Picking up on a throwaway line in The Magic Mountain, Castorp tells the story of Hans Castorp’s student years in Gdansk, long before the adventures in Davos described in Thomas Mann’s novel. Pawel Huelle skilfully creates a credible scenario for this influential period in Hans Castorp’s development, imagining what happened when the rational German student was exposed to the Slavonic eastern edge of the Prussian empire. He comes across people, events and ideas that anticipate some of the encounters he will experience in years to come, including an enigmatic Polish woman who becomes his obsession. Set at the dawn of the twentieth century, Castorp faithfully recreates the atmosphere of central Europe as the storm began that would lead to two world wars. Beautifully written, full of humour, mystery and eccentricity, this is a moving tribute to a masterpiece of European literature.

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Heidegger's Hut Heidegger's Hut
Adam Sharr
The MIT Press

Beginning in the summer of 1922, philosopher Martin Heidegger (1889-1976) occupied a small, three-room cabin in the Black Forest Mountains of southern Germany. He called it "die Hütte" ("the hut"). Over the years, Heidegger worked on many of his most famous writings in this cabin, from his early lectures to his last enigmatic texts. He claimed an intellectual and emotional intimacy with the building and its surroundings, and even suggested that the landscape expressed itself through him, almost without agency. Heidegger's mountain hut has been an object of fascination for many, including architects interested in his writings about "dwelling" and "place." Sharr's account -- the first substantive investigation of the building and Heidegger's life there -- reminds us that, in approaching Heidegger's writings, it is important to consider the circumstances in which the philosopher, as he himself said, felt "transported" into the work's "own rhythm." Indeed, Heidegger's apparent abdication of agency and tendency toward romanticism seem especially significant in light of his troubling involvement with the Nazi regime in the early 1930s. Sharr draws on original research, including interviews with Heidegger's relatives, as well as on written accounts of the hut by Heidegger and his visitors. The book's evocative photographs include scenic and architectural views taken by the author and many remarkable images of a septuagenarian Heidegger in the hut taken by the photojournalist Digne Meller-Markovicz.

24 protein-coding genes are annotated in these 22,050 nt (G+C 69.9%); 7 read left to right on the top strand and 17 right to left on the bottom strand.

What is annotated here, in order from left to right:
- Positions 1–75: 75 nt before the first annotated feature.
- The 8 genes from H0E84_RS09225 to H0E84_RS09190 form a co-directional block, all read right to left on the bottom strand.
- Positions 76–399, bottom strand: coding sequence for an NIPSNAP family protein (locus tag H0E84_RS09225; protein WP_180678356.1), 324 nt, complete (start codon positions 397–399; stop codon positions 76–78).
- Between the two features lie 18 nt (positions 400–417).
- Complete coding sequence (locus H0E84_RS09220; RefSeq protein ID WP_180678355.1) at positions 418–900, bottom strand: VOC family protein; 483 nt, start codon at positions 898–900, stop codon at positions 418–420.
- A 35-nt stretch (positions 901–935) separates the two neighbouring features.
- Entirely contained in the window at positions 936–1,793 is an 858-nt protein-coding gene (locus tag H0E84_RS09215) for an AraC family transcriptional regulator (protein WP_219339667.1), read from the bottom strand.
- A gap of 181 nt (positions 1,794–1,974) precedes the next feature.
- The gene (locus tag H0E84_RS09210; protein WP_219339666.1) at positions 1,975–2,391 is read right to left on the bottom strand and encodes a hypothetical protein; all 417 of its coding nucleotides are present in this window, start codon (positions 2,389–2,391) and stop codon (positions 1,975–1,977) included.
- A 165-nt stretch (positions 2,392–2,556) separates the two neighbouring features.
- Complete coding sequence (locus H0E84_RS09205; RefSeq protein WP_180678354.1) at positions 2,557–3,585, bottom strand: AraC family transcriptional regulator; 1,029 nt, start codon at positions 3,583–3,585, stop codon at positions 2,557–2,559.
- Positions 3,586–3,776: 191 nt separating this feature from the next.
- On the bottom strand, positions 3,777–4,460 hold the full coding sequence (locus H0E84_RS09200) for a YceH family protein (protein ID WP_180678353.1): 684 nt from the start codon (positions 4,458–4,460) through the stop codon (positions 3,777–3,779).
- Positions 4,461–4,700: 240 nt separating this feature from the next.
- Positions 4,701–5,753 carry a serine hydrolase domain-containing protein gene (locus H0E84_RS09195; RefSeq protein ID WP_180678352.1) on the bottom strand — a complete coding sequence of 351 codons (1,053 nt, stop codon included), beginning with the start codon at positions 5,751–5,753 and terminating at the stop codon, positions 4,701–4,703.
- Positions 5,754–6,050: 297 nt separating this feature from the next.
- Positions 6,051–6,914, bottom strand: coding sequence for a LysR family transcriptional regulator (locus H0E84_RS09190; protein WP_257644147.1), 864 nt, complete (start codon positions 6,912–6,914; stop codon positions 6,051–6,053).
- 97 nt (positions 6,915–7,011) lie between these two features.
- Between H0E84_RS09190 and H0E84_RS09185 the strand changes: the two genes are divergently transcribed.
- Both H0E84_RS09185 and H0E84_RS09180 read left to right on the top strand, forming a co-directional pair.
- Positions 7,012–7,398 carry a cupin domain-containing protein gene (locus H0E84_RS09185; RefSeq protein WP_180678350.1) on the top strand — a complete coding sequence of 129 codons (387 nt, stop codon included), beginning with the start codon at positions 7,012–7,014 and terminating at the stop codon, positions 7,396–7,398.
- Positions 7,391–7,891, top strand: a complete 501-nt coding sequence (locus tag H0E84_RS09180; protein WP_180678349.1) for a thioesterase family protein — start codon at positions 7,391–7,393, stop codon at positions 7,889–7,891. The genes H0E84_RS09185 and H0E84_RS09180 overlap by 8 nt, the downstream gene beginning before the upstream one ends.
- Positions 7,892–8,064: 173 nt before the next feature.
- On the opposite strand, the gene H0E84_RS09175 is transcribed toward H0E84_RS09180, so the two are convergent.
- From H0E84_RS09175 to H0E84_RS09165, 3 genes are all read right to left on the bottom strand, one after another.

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Poem of the Week

Sonnet (on the Death of Mr Richard West)

In vain to me the smiling mornings shine,
And reddening Phoebus lifts his golden fire:
The birds in vain their amorous descant join,
Or cheerful fields resume their green attire:
These ears, alas! for other notes repine,
A different object do these eyes require.
My lonely anguish melts no heart but mine;
And in my breast the imperfect joys expire.
Yet morning smiles the busy race to cheer,
And new-born pleasure brings to happier men:
The fields to all their wonted tribute bear;
To warm their little loves the birds complain.
I fruitless mourn to him that cannot hear,
And weep the more because I weep in vain.

-- Thomas Gray
Selected Poems (Bloomsbury)

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Word of the Day

adultescent

An adult whose activities and interests are typically associated with youth culture. more …

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January's Books of the Month

Walter Benjamin's Archive Walter Benjamin's Archive
Walter Benjamin
Reading Joyce Reading Joyce
David Pierce